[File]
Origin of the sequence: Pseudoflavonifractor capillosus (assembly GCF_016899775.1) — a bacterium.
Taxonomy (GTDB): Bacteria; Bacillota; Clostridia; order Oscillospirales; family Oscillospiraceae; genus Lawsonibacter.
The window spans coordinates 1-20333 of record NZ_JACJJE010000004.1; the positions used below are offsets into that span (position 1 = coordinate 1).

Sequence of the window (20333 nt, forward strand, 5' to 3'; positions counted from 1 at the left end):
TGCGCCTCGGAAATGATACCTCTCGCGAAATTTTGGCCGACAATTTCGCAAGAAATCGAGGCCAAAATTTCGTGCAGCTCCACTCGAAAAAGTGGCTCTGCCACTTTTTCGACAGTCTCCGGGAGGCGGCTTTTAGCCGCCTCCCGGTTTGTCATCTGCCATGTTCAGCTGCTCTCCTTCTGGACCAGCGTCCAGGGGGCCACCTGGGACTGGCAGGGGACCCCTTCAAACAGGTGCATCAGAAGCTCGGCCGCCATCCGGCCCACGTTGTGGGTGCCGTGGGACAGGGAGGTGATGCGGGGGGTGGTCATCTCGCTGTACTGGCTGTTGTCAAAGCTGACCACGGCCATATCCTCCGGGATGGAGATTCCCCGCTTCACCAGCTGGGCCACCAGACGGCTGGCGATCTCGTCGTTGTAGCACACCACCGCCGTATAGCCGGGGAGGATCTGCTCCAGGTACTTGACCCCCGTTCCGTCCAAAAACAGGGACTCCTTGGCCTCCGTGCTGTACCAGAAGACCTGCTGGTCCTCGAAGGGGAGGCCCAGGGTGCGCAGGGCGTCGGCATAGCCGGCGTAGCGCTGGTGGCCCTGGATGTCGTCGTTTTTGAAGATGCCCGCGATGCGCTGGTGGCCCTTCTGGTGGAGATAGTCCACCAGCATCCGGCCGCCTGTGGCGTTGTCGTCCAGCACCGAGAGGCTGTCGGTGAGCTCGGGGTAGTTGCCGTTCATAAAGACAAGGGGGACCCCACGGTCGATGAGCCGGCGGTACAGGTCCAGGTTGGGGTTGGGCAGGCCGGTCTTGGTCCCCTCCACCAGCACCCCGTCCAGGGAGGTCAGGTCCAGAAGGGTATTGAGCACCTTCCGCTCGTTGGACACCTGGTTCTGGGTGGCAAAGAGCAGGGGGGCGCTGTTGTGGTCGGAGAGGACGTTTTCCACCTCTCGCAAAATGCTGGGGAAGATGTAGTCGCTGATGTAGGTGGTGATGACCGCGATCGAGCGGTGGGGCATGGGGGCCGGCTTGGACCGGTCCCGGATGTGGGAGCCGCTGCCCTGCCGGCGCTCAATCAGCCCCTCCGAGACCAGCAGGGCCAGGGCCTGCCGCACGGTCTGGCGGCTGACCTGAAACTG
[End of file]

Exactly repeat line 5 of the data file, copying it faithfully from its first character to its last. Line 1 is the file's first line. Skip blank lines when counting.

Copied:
TGCGCCTCGGAAATGATACCTCTCGCGAAATTTTGGCCGACAATTTCGCAAGAAATCGAGGCCAAAATTTCGTGCAGCTCCACTCGAAAAAGTGGCTCTGCCACTTTTTCGACAGTCTCCGGGAGGCGGCTTTTAGCCGCCTCCCGGTTTGTCATCTGCCATGTTCAGCTGCTCTCCTTCTGGACCAGCGTCCAGGGGGCCACCTGGGACTGGCAGGGGACCCCTTCAAACAGGTGCATCAGAAGCTCGGCCGCCATCCGGCCCACGTTGTGGGTGCCGTGGGACAGGGAGGTGATGCGGGGGGTGGTCATCTCGCTGTACTGGCTGTTGTCAAAGCTGACCACGGCCATATCCTCCGGGATGGAGATTCCCCGCTTCACCAGCTGGGCCACCAGACGGCTGGCGATCTCGTCGTTGTAGCACACCACCGCCGTATAGCCGGGGAGGATCTGCTCCAGGTACTTGACCCCCGTTCCGTCCAAAAACAGGGACTCCTTGGCCTCCGTGCTGTACCAGAAGACCTGCTGGTCCTCGAAGGGGAGGCCCAGGGTGCGCAGGGCGTCGGCATAGCCGGCGTAGCGCTGGTGGCCCTGGATGTCGTCGTTTTTGAAGATGCCCGCGATGCGCTGGTGGCCCTTCTGGTGGAGATAGTCCACCAGCATCCGGCCGCCTGTGGCGTTGTCGTCCAGCACCGAGAGGCTGTCGGTGAGCTCGGGGTAGTTGCCGTTCATAAAGACAAGGGGGACCCCACGGTCGATGAGCCGGCGGTACAGGTCCAGGTTGGGGTTGGGCAGGCCGGTCTTGGTCCCCTCCACCAGCACCCCGTCCAGGGAGGTCAGGTCCAGAAGGGTATTGAGCACCTTCCGCTCGTTGGACACCTGGTTCTGGGTGGCAAAGAGCAGGGGGGCGCTGTTGTGGTCGGAGAGGACGTTTTCCACCTCTCGCAAAATGCTGGGGAAGATGTAGTCGCTGATGTAGGTGGTGATGACCGCGATCGAGCGGTGGGGCATGGGGGCCGGCTTGGACCGGTCCCGGATGTGGGAGCCGCTGCCCTGCCGGCGCTCAATCAGCCCCTCCGAGACCAGCAGGGCCAGGGCCTGCCGCACGGTCTGGCGGCTGACCTGAAACTG